Apple’s Black Hat Talk Draws Crowd, But Breaks Little Ground

Photographer by Jacob Kepler/Bloomberg

Attendees arrive during the Black Hat conference at Caesar's Palace in Las Vegas on Wednesday.

(This post was updated to clarify Microsoft’s involvement with Black Hat in the last graph.)

A few minutes into Apple’s much-anticipated presentation at the Black Hat hacking conference in Las Vegas, it became clear that the secretive company intended on following a familiar script — literally.

Thursday’s appearance marked the first time that an Apple manager appeared on stage in the event’s 15-year history, in a nod to the growing attacks on Apple devices. It was also an opportunity for the company to pitch its products to businesses, many of which paid $1,500 or more to have their information security managers in attendance.

Dallas De Atley, who manages Apple’s platform security team, drew a crowd of more than 500 for his hour-long talk on the security technologies the company has built into iOS, the operating system for iPhones and iPads.

Yet for all of the symbolic significance of having the world’s most valuable company engaging with hackers bent on finding flaws in its products, there wound up being little new information from the presentation.

That’s because De Atley’s talk covered the same ground as a white paper that Apple quietly released on its website in May. And the white paper contained some information that was already known in hacking circles. Some of the topics included Apple’s handling of encryption and how the integration of hardware and software helps detect malicious software on the devices. De Atley didn’t take questions from the audience and left immediately after.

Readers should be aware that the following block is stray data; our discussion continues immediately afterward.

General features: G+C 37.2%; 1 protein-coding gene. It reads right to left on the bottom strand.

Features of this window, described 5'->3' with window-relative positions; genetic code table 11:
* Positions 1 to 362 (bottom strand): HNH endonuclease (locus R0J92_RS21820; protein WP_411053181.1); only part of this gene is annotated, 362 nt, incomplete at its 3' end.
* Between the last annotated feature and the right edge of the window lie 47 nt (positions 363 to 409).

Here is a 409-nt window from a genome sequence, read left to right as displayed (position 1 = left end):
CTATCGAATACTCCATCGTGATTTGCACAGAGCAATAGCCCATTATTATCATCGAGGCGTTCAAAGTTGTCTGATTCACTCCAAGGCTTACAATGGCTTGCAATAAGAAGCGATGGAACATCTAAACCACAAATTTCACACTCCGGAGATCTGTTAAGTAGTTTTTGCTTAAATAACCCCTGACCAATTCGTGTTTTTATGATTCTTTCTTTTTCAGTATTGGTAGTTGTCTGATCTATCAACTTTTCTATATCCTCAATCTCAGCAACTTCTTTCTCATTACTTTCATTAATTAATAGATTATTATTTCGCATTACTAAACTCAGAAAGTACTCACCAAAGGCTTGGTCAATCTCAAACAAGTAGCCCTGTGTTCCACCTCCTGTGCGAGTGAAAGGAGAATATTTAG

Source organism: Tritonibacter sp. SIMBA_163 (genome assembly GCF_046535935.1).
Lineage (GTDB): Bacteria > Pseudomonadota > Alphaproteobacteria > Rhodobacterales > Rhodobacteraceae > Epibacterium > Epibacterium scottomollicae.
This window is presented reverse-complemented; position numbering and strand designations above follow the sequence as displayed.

Black Hat is one of the hacking community’s premier forums for researchers to present their findings and for companies whose products are targets to outline the steps they’re taking to improve security. By re-hashing known issues, Apple may have missed a chance to engage on a deeper level with researchers about its efforts to protect users’ data. Yet for a company that has been loath to even acknowledge that its products could have security issues, De Atley’s appearance is a reminder that getting big companies and hackers together is sometimes a process that moves ahead in small steps.

Apple’s nemesis, Microsoft, was at one time leery of hackers as well. Microsoft has now been involved with Black Hat for about a decade, and tonight plans to announce the winner of one of the richest rewards in computer-security research: the $200,000 BlueHat Prize. That’s given to the person who develops the best security technology for preventing a certain type of powerful attack against Windows applications.

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